From Goodreads: During the rainy season of 1995, in the bustling town of Port Harcourt, Nigeria, one family’s life is disrupted by the sudden disappearance of seventeen-year-old Paul Utu, beloved brother and son. As they grapple with the sudden loss of their darling boy, they embark on a painful and moving journey of immense power which changes their lives forever and shatters the fragile ecosystem of their once ordered family. Ajie, the youngest sibling, is burdened with the guilt of having seen Paul last and convinced that his vanished brother was betrayed long ago. But his search for the truth uncovers hidden family secrets and reawakens old, long forgotten ghosts as rumours of police brutality, oil shortages, and frenzied student protests serve as a backdrop to his pursuit.
In a tale that moves seamlessly back and forth through time, Ajie relives a trip to the family’s ancestral village where, together, he and his family listen to the myths of how their people settled there, while the villagers argue over the mysterious Company, who found oil on their land and will do anything to guarantee support. As the story builds towards its stunning conclusion, it becomes clear that only once past and present come to a crossroads will Ajie and his family finally find the answers they have been searching for.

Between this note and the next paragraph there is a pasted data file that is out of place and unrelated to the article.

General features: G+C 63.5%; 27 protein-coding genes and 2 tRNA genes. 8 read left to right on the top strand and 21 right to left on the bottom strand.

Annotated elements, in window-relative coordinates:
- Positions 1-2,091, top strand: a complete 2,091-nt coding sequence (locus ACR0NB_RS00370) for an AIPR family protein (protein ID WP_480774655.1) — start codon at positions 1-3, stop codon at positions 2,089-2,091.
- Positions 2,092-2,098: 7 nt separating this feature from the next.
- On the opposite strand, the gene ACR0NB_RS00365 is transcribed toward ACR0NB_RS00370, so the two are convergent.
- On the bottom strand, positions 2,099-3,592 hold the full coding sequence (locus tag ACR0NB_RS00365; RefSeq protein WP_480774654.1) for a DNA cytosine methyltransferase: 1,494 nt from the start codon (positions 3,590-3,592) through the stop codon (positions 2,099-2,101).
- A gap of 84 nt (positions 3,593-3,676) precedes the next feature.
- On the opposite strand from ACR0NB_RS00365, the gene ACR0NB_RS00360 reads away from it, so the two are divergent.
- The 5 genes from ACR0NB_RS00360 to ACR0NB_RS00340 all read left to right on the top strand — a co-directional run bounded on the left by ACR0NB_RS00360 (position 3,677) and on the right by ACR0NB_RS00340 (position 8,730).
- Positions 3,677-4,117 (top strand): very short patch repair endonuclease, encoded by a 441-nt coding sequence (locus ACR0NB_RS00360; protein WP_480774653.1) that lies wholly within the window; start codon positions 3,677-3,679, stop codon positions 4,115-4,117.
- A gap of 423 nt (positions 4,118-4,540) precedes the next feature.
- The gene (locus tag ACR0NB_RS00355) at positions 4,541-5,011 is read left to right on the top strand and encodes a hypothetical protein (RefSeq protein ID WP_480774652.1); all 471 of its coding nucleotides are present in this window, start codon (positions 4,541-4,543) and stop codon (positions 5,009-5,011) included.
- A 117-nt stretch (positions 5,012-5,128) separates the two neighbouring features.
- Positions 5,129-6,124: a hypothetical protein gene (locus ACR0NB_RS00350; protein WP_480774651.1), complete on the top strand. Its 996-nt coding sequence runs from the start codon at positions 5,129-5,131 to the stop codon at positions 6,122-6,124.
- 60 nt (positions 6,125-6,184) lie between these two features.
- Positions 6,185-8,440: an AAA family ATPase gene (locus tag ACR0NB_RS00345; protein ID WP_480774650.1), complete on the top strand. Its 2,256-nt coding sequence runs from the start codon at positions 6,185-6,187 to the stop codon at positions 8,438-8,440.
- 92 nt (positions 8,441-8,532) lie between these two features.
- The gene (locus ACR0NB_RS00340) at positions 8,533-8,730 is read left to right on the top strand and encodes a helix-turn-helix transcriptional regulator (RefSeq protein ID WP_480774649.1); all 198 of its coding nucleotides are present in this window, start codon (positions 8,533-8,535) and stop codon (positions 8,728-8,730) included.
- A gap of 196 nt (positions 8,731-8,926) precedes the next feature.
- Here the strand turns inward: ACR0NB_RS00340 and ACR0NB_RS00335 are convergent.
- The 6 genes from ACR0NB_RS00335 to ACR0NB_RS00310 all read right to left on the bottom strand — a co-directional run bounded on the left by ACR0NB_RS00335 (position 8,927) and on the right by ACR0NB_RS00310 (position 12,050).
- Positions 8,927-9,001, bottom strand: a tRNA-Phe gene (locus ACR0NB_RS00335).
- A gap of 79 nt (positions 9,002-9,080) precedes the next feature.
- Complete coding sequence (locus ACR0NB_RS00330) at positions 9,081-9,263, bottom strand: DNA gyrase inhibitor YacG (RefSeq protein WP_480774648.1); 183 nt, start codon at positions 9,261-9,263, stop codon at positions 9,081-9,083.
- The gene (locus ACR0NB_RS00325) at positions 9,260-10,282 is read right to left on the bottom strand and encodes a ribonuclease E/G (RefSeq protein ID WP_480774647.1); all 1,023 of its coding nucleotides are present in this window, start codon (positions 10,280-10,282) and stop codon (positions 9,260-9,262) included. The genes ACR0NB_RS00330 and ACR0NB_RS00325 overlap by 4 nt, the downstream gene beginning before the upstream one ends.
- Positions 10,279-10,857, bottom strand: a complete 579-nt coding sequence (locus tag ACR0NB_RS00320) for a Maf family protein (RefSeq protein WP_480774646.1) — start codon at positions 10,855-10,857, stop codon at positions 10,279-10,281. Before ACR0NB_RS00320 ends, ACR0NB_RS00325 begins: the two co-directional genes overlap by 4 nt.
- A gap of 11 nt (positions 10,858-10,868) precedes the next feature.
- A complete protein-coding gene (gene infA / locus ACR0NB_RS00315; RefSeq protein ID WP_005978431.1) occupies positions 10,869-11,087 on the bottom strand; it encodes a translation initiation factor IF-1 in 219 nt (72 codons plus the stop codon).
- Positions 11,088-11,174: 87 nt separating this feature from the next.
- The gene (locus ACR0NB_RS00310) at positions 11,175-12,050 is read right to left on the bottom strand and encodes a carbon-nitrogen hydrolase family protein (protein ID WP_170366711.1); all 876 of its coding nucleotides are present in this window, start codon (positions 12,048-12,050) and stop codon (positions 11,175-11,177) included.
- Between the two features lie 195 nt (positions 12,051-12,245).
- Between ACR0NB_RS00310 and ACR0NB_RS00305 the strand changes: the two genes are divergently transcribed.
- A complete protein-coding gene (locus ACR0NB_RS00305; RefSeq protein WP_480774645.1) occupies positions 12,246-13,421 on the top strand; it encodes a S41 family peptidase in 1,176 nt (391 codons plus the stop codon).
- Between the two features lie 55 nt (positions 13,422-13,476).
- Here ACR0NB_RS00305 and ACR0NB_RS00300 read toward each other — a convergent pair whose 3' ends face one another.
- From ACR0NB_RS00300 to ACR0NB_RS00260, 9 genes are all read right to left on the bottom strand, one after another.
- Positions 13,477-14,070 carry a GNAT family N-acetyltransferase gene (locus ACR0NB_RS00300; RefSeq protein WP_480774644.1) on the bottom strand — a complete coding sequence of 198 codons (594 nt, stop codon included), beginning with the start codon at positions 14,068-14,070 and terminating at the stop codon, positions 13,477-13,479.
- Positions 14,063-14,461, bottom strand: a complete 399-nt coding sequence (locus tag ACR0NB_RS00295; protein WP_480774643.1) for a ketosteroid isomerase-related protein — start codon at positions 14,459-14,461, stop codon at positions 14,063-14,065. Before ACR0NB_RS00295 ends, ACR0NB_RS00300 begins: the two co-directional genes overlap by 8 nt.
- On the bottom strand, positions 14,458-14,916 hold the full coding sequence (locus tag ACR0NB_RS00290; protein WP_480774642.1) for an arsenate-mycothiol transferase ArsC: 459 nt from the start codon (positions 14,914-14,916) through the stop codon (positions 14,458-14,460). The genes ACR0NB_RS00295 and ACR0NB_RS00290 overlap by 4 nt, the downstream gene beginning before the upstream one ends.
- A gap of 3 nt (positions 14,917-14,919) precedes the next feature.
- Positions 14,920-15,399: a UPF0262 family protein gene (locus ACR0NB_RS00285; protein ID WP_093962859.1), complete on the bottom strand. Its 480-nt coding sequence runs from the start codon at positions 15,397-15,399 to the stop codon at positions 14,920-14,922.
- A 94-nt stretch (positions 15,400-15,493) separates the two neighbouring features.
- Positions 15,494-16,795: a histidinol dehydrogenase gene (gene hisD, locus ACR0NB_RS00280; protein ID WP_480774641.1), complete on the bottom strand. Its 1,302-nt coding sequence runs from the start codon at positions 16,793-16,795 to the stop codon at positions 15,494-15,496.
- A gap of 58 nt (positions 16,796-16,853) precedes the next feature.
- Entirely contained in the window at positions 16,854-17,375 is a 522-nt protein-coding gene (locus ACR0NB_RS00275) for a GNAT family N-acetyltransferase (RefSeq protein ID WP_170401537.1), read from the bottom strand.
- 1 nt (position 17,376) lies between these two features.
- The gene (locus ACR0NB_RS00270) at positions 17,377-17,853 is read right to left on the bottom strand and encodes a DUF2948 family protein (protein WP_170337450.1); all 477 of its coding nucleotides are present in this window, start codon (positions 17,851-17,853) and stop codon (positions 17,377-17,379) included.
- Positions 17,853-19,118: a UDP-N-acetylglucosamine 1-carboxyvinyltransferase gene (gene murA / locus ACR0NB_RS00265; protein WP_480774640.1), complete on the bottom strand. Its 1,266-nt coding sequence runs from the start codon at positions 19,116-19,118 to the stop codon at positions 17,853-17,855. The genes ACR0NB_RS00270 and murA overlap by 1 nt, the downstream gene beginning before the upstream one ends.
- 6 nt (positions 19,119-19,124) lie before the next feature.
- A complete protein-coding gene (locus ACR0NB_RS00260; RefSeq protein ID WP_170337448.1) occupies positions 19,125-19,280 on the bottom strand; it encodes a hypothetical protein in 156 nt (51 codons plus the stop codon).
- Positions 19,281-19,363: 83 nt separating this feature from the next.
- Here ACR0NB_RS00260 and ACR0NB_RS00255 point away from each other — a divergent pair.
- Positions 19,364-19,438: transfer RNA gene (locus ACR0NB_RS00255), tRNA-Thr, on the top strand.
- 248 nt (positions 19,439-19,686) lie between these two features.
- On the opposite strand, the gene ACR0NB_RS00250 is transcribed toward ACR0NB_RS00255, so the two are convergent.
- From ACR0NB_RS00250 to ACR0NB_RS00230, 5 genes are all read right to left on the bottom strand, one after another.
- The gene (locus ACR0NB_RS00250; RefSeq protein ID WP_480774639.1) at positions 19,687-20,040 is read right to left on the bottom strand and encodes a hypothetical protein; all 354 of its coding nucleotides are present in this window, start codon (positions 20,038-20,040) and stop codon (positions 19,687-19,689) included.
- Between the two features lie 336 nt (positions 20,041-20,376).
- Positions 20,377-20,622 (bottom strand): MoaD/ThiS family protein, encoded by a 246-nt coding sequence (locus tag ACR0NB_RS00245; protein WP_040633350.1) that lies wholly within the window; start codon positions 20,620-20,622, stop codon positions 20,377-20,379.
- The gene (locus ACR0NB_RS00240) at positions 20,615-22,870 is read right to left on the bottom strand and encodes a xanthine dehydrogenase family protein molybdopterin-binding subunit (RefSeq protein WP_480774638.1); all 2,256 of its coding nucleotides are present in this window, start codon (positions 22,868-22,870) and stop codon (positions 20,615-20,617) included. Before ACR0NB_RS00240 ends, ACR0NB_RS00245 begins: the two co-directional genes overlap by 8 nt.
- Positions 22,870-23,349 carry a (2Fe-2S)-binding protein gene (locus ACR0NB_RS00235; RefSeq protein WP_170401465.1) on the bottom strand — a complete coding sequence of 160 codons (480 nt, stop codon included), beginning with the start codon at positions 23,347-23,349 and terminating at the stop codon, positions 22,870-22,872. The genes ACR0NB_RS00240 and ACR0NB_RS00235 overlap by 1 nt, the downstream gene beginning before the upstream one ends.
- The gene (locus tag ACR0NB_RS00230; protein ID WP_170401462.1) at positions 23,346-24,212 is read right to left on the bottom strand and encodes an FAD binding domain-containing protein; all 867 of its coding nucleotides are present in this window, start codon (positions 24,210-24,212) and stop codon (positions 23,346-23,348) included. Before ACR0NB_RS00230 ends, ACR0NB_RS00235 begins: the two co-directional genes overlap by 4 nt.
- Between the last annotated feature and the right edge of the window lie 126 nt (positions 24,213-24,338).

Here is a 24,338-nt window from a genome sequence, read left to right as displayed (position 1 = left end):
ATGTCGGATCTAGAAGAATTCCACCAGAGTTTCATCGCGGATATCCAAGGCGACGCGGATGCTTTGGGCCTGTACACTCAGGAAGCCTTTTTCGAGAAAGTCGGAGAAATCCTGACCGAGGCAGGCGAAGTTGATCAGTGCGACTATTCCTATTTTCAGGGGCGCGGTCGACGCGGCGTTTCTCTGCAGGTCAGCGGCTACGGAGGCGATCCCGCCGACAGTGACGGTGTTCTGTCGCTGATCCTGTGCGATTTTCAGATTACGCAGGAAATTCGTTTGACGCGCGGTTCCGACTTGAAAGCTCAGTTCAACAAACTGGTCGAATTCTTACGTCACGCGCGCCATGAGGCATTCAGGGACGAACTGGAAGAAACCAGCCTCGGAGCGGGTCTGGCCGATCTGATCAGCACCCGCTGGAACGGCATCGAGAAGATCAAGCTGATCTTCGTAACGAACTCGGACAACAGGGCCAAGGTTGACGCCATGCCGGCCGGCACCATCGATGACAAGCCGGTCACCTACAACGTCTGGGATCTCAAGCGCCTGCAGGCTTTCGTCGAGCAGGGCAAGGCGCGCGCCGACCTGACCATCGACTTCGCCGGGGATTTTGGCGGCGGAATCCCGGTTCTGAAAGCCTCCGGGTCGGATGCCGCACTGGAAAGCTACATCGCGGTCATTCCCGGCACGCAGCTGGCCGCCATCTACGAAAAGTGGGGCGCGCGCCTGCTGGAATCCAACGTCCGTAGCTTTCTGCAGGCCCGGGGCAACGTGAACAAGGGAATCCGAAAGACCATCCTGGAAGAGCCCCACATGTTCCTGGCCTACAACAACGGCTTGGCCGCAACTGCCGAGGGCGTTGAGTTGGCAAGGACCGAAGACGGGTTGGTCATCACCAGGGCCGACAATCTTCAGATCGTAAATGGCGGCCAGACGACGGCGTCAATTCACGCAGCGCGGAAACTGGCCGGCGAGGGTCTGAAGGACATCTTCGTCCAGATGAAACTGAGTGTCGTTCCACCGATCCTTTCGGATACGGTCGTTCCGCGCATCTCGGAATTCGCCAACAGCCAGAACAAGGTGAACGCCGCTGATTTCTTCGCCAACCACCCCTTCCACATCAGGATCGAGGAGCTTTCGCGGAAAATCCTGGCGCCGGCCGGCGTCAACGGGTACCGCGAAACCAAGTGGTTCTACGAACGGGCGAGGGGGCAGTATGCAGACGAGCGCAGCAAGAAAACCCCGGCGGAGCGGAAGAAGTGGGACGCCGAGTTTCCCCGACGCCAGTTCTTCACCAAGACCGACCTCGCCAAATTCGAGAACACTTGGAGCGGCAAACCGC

And After Many Days introduces Ile’s spellbinding ability to tightly weave together personal and political loss until, inevitably, the two threads become nearly indistinguishable. It is a masterful story of childhood, of the delicate, complex balance between the powerful and the powerless, and a searing portrait of a community as the old order gives way to the new.
I won a copy of this book through The First Reads Giveaway on Goodreads.
I wasn’t a huge fan of And After Many Days. I’m not sure exactly where the book failed me, it wasn’t the writing…which was the best part of the book. It wasn’t the characters, who were fleshed out. It wasn’t even the story, which was actually intriguing. Maybe it wasn’t anything in particular. Maybe it was just me. Maybe I was the one that could not focus enough in the story to get lost in it’s pages. Maybe I just didn’t care enough.
Truthfully though, I think it was the pacing that lost me. I wanted a book that moved forward, that showed the aftermath of the disappearance of Paul, and instead, the book was told almost entirely in flashbacks. Interesting, and a good way of experiencing the Nigerian culture…but did not match up with the expectations I had set up for myself.
I’m still giving it a respectable three stars as I did feel as though it was well written and it was a good book overall, it just wasn’t what I wanted at the time.